Why I Love ECMAScript 4: Real Decimals

By Chris Pine


In this article, I explore ECMAScript 4's ability to use real decimal floating points, in addition to the binary floating points traditionally used by most programming languages. Languages based on ECMAScript 3, such as ActionScript 2.x and JavaScript 1.x don't have this ability - to make use of decimal floating points, you'll need a language based on ECMAScript 4, such as ActionScript 3 (available in Adobe Flash 9 and Flex 2/3) or JavaScript 2 (supported in future versions of Opera, but not right at the moment.)

What's the problem with binary floats anyway?

So, let's get started with a simple experiment - copy the following line, paste it into your URL field, and hit return:

javascript:alert (0.1 + 0.1);

Actually, don't bother. You don't need a computer to tell you the answer to this one, right? You figured out that it was 0.2 faster than you could copy-n-paste it. For advanced calculations, though, there's really no way to do it in your head. Advanced calculations like this one:

javascript:alert (0.1 + 0.2);

(...drum roll, please...)

Results in 0.30000000000000004


And if we double the numbers we're adding, we get double the result of the last equation, right?

javascript:alert (0.2 + 0.4);

Yeah, maybe in your antiquated math class, but not here - the above equation oddly gives us 0.6000000000000001

So what's going on? Well, first off, it's not a mistake. Your computer is not capable of making mistakes (despite mountains of evidence to the contrary). No, your computer is correctly doing binary floating-point arithmetic. The problem is that you are typing numbers in decimal, but your computer works in binary, and the two don't always match up very well.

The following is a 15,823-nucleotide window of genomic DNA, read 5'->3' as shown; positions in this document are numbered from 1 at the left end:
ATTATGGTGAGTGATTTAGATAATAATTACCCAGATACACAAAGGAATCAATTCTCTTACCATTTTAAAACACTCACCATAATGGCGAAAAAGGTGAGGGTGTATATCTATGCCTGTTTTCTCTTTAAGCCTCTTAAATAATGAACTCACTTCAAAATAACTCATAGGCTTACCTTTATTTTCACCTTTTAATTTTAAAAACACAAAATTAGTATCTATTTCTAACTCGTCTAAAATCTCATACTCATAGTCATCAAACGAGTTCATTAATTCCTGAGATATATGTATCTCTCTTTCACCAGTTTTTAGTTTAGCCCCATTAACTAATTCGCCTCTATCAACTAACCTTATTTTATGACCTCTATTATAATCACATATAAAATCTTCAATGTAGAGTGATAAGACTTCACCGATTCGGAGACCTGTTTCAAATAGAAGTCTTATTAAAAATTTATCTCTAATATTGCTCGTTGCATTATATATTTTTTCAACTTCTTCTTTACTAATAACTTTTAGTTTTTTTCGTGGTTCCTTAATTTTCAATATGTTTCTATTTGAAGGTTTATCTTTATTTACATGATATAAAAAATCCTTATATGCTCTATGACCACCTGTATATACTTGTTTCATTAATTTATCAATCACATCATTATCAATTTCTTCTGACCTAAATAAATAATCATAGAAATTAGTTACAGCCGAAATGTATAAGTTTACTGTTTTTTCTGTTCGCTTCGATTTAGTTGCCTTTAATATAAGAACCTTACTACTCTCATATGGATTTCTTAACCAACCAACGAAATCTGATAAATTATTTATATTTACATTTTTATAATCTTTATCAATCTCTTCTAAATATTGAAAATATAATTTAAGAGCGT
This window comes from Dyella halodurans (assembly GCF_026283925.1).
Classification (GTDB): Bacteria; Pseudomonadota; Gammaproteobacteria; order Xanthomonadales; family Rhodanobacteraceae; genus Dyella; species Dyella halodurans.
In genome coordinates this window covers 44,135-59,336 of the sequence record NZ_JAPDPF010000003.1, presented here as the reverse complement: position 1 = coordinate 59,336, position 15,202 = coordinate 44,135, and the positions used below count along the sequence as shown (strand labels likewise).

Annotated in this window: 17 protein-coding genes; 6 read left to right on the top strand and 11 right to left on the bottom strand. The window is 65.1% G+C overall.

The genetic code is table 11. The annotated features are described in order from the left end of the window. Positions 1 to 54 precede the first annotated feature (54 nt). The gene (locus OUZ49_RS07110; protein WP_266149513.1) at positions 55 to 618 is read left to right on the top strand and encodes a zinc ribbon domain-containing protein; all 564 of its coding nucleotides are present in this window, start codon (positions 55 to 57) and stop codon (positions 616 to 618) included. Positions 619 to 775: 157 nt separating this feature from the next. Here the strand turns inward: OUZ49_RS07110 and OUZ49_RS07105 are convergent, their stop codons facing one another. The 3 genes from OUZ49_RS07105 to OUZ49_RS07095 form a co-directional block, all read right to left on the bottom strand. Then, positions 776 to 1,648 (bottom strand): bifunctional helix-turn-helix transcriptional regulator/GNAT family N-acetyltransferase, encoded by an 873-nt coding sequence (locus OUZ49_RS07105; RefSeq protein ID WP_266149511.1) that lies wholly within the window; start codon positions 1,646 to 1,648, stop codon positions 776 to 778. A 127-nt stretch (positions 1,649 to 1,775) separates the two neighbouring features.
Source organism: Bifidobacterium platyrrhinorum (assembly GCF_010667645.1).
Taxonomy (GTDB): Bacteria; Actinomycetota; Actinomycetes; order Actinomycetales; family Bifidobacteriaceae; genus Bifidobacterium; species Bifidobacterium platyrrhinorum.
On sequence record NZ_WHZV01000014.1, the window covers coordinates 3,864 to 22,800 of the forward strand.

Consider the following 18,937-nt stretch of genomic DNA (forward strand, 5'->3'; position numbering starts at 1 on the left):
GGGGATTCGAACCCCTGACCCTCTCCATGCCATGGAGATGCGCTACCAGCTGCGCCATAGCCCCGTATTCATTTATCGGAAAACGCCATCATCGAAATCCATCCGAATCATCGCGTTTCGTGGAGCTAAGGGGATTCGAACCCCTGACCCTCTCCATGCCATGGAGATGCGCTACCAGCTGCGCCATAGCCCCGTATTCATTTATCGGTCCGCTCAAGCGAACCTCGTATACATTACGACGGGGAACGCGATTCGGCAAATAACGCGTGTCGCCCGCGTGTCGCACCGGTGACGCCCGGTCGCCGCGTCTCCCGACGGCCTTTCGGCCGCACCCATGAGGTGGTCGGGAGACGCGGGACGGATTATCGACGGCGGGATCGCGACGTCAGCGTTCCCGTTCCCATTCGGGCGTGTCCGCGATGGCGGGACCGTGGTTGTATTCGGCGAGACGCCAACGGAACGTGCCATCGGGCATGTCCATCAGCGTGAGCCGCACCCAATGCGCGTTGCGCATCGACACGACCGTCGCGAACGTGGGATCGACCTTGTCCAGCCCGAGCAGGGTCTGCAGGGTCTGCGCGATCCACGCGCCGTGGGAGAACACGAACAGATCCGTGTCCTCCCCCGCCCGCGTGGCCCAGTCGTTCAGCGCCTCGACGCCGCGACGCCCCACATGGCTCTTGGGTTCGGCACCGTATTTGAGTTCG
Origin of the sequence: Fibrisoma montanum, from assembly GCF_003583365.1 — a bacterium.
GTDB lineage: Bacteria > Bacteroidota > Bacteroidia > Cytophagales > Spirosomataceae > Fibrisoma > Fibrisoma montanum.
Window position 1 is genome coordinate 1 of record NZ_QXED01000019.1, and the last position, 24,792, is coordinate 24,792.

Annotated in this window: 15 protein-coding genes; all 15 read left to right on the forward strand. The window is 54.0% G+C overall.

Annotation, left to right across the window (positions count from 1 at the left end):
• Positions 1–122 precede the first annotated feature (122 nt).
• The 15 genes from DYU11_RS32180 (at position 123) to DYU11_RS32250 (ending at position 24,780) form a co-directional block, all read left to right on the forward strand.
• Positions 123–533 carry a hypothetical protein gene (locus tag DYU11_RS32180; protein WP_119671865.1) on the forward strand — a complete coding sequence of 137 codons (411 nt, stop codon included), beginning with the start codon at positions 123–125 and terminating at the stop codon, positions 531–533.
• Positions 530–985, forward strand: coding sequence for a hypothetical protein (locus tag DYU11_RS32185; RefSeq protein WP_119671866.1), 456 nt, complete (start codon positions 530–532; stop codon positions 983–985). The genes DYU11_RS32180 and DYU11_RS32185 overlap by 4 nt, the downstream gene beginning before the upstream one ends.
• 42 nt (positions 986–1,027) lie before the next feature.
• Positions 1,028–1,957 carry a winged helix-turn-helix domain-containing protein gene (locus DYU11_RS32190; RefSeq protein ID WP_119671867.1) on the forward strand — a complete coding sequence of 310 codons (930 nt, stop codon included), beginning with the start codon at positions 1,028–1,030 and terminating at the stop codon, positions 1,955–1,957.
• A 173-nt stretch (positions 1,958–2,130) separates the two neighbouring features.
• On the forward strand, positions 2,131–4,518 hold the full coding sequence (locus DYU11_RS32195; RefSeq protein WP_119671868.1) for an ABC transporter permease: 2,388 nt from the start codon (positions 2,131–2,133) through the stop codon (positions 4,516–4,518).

You know how one-third is not 100% accurately represented in decimal? 0.33333... It's a lot like that, but in this case the problem is that one-fifth (and, more to the point, one-tenth) cannot be accurately represented in binary. So you write 0.1, but ECMAScript 3 doesn't see that as one-tenth. It converts and rounds it to a binary floating-point number that is extremely close to one-tenth. When you add two of these numbers, it's all done in binary to produce a new binary floating-point number. When you actually want to see the answer, though, it has to be converted back into decimal. Sometimes the errors introduced by these conversions and the subsequent rounding just happen to work:

javascript:alert (0.6 + 0.2);

Gives us the result 0.8

But other times they don't:

javascript:alert (0.7 + 0.1);

Gives us 0.7999999999999999

And this isn't just ECMAScript, of course - you'll see the same thing in any language using binary floating points. To get around these gotchas, ECMAScript 4 gives us the option of using actual decimal floating points.

Using real decimals in ECMAScript 4

The easiest way to use the new decimals is simply to write use decimal at the top of your script. This will cause all numeric literals to be interpreted as decimal literals. In many cases, this is all you want, and you're done.

However, if your are doing lots of calculations, you'll start to notice that decimal floats aren't as fast as binary floats, and eat up twice as much memory. Computers are binary beasts, after all (for the moment, anyway - some manufacturers are committing to supporting decimal floats in hardware.) So sometimes you really only want certain parts of your code to use decimal (maybe you're using a library that depends on fast floats or something). Fortunately, the use decimal pragma is lexically scoped, so you can limit its effects to a block:

  use decimal;
  var a = 0.1;    //  a is a decimal
  var b = 0.2;    //  b is a decimal
  var c = a + b;  //  c is a decimal (0.3)
  var d = 0.1 + 0.2;  //  d is a double (0.30000000000000004)

Or you could turn it around, and have your code use decimals everywhere except for the blocks where you need speed. For even finer granularity, you can use decimals outside of a use decimal pragma with the decimal literal syntax:

var a = 0.1m;   //  a is a decimal
var b = 0.2m;   //  b is a decimal
var c = a + b;  //  c == 0.3m

m is borrowed from C# (which also has decimal floats) and stands for "money" (another use case where you REALLY want 0.1 to mean 0.1).


So that's a wrap - short and sweet and to the point. If you feel you need to, you can read more about the specifics of conversions and rounding on the ECMAScript 4 committee wiki.

Most languages don't have a built-in decimal type (exceptions are C#, REXX...), and it's kind of a pain to implement, and binary floats are sort of similar (and always faster,) so I can see why language designers don't bother. Sort of. But on the other hand, it's about time.

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